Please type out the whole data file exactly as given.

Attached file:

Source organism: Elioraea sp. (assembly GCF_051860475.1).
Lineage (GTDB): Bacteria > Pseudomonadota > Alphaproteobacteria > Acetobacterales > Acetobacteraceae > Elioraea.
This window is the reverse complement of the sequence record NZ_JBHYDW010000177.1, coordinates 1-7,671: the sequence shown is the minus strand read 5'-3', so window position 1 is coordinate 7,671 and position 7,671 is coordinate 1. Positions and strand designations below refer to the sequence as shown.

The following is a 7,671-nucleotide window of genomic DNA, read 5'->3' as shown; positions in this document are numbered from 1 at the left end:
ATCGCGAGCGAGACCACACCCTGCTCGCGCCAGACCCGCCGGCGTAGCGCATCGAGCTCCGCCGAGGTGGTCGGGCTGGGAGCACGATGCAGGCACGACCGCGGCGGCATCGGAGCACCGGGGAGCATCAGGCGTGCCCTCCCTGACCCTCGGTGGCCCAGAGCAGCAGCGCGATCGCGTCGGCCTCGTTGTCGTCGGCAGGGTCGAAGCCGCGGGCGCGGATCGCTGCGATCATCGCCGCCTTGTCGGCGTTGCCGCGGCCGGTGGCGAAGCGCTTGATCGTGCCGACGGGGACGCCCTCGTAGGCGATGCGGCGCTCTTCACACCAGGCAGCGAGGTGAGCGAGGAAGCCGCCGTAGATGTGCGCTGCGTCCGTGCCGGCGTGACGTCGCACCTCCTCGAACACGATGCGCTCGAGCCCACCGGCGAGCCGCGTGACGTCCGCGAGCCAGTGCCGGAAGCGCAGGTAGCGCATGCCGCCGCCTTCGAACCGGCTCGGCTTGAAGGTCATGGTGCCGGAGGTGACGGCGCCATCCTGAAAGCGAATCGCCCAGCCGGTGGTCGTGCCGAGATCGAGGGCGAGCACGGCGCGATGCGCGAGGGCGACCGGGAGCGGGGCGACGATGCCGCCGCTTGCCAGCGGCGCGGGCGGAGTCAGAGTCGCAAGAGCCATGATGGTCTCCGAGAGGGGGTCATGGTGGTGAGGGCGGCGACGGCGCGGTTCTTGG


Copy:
Source organism: Elioraea sp. (assembly GCF_051860475.1).
Lineage (GTDB): Bacteria > Pseudomonadota > Alphaproteobacteria > Acetobacterales > Acetobacteraceae > Elioraea.
This window is the reverse complement of the sequence record NZ_JBHYDW010000177.1, coordinates 1-7,671: the sequence shown is the minus strand read 5'-3', so window position 1 is coordinate 7,671 and position 7,671 is coordinate 1. Positions and strand designations below refer to the sequence as shown.

The following is a 7,671-nucleotide window of genomic DNA, read 5'->3' as shown; positions in this document are numbered from 1 at the left end:
ATCGCGAGCGAGACCACACCCTGCTCGCGCCAGACCCGCCGGCGTAGCGCATCGAGCTCCGCCGAGGTGGTCGGGCTGGGAGCACGATGCAGGCACGACCGCGGCGGCATCGGAGCACCGGGGAGCATCAGGCGTGCCCTCCCTGACCCTCGGTGGCCCAGAGCAGCAGCGCGATCGCGTCGGCCTCGTTGTCGTCGGCAGGGTCGAAGCCGCGGGCGCGGATCGCTGCGATCATCGCCGCCTTGTCGGCGTTGCCGCGGCCGGTGGCGAAGCGCTTGATCGTGCCGACGGGGACGCCCTCGTAGGCGATGCGGCGCTCTTCACACCAGGCAGCGAGGTGAGCGAGGAAGCCGCCGTAGATGTGCGCTGCGTCCGTGCCGGCGTGACGTCGCACCTCCTCGAACACGATGCGCTCGAGCCCACCGGCGAGCCGCGTGACGTCCGCGAGCCAGTGCCGGAAGCGCAGGTAGCGCATGCCGCCGCCTTCGAACCGGCTCGGCTTGAAGGTCATGGTGCCGGAGGTGACGGCGCCATCCTGAAAGCGAATCGCCCAGCCGGTGGTCGTGCCGAGATCGAGGGCGAGCACGGCGCGATGCGCGAGGGCGACCGGGAGCGGGGCGACGATGCCGCCGCTTGCCAGCGGCGCGGGCGGAGTCAGAGTCGCAAGAGCCATGATGGTCTCCGAGAGGGGGTCATGGTGGTGAGGGCGGCGACGGCGCGGTTCTTGG